Today in History: Self-proclaimed Cadillac Ghostbuster offers to help TC Police | News

April 29, 1922

Meet the anonymous “Bessie” – the alleged spectrum detective. “Bessie” claims Cadillac as her home and says she’s a professional ghost catcher, whatever. She first came into the limelight when she offered a few days ago to rent to Police Chief John Blacken of Traverse City and catch for him the alleged ghost who is said to be inhabiting the house of a citizens of Traverse. The Cadillac ghost hunter highly recommended herself to the Traverse City police as someone qualified to hunt down ghosts, guaranteed to catch them dead or alive, anyway. No reward was offered for capturing the ghost and Chief Blacken was unsure how he could repay “Bessie” even if the shadow was caught, unless “Bessie” considered success sufficient compensation for his efforts. . Traverse’s police chief told the citizens of his hometown that if any of them had any pet ghosts they wanted to capture and return to the family skeleton closet, he would put them in touch with Besie. She does not explain her method in her letters as it is probably a trade secret among professional ghost hunters. It has been suggested that Bessie might get a job with Prohibition forces as a spirit locator.

April 29, 1972

A ‘bomb hoax’ call at Cadillac High School on Thursday afternoon cost taxpayers about $100, a labor cost estimate revealed today. The Cadillac Police Department had five men at the scene to search for the alleged “bomb”. They were joined by an officer from the Wexford County Sheriff’s Department and two men from the Michigan State Police Station in Cadillac. Three of the city’s officers had to be called back in their spare time. Estimates of the cost to the city were between $50 and $60, depending on the amount of overtime involved. A “rough estimate” of the cost of the other three men plus equipment was around $40. City police received a phone call shortly after 1 p.m. A manager said “it was a young voice and just said ‘there’s a bomb in high school’ before hanging up.” Police alerted school officials and students were chased from their classrooms while a search was carried out. When no “bomb” materialized, the students returned to the building. This is the third bomb threat at the high school since early January, officials said. Law officials said a false report of a felony (laying a bomb would be a felony, the official commented) is a misdemeanor under state law and is punishable by a fine of up to up to $100 and/or 90 days in jail.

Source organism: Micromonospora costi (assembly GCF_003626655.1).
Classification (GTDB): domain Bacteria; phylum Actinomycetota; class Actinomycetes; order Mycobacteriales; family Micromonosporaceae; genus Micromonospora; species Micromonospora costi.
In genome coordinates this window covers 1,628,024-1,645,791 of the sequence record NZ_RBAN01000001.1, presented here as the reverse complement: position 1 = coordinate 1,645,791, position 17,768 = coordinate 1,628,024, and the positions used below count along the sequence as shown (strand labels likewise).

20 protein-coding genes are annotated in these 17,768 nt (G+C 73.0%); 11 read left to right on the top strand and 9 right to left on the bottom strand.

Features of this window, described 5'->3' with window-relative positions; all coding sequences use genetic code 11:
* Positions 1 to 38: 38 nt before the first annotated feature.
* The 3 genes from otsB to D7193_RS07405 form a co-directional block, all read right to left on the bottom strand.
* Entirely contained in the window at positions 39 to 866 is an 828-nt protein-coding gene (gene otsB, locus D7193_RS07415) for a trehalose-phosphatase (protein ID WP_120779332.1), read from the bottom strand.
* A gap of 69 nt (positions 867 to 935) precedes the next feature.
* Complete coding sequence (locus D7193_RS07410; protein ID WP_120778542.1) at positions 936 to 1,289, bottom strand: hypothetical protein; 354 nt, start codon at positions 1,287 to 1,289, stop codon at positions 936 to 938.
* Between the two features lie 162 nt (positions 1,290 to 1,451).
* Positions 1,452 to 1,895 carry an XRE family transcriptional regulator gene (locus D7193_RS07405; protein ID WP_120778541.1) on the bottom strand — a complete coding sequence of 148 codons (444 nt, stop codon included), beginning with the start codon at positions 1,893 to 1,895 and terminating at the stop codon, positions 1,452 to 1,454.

April 29, 1997

Offbeat language and a misinterpreted title are the two reasons Cadillac High School principal David Williams destroyed the school newspaper last week. Williams believed this was the only action he could take given that the newspaper was already in print and ready for distribution. “I didn’t allow the newspaper to be distributed because of two things,” Williams said. “Off-color language in one of the headlines (the word ‘shit’) and the implication of (the) word ‘scandal’ in the headline of an editorial.” Williams thinks the word scandal “implies someone’s wrongdoing”. Shielding the school district from libel liability was Williams’ intent. Now, after discussing the issue with student writers and editors, Williams plans to reprint the April edition, if the school computers still contain the necessary information. “If we could possibly reprint it without those titles, we will,” Williams said. “The problem is that our computers will not contain all this information. We will check and see though. If we can save him, I’d like to. It’s a very different attitude than Williams took last week when he had the newspaper destroyed. Over the past few days, Williams said support as well as disappointment has surfaced. “I’m sure there’s a variety of opinions out there,” said Williams, who stands by his original decision to destroy the newspaper on Friday.

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